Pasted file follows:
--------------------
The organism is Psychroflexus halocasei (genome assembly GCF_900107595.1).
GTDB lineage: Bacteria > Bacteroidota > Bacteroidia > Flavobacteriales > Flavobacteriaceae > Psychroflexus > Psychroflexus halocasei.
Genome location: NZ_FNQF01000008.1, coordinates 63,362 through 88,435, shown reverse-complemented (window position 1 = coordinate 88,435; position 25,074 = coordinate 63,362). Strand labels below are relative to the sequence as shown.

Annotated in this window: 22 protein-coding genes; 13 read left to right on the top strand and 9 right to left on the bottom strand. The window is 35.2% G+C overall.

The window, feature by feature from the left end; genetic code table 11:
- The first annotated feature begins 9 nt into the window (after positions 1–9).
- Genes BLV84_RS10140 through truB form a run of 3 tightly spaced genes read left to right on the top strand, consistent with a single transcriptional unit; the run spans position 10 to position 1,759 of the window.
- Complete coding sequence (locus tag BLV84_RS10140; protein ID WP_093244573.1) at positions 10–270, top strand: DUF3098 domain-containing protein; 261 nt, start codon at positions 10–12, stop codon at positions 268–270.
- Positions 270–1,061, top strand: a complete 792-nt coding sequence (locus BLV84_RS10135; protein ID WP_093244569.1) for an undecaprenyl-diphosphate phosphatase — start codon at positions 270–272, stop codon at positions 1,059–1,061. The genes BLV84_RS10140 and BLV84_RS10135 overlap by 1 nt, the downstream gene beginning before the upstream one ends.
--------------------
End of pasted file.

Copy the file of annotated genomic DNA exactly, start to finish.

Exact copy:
The organism is Psychroflexus halocasei (genome assembly GCF_900107595.1).
GTDB lineage: Bacteria > Bacteroidota > Bacteroidia > Flavobacteriales > Flavobacteriaceae > Psychroflexus > Psychroflexus halocasei.
Genome location: NZ_FNQF01000008.1, coordinates 63,362 through 88,435, shown reverse-complemented (window position 1 = coordinate 88,435; position 25,074 = coordinate 63,362). Strand labels below are relative to the sequence as shown.

Annotated in this window: 22 protein-coding genes; 13 read left to right on the top strand and 9 right to left on the bottom strand. The window is 35.2% G+C overall.

The window, feature by feature from the left end; genetic code table 11:
- The first annotated feature begins 9 nt into the window (after positions 1–9).
- Genes BLV84_RS10140 through truB form a run of 3 tightly spaced genes read left to right on the top strand, consistent with a single transcriptional unit; the run spans position 10 to position 1,759 of the window.
- Complete coding sequence (locus tag BLV84_RS10140; protein ID WP_093244573.1) at positions 10–270, top strand: DUF3098 domain-containing protein; 261 nt, start codon at positions 10–12, stop codon at positions 268–270.
- Positions 270–1,061, top strand: a complete 792-nt coding sequence (locus BLV84_RS10135; protein ID WP_093244569.1) for an undecaprenyl-diphosphate phosphatase — start codon at positions 270–272, stop codon at positions 1,059–1,061. The genes BLV84_RS10140 and BLV84_RS10135 overlap by 1 nt, the downstream gene beginning before the upstream one ends.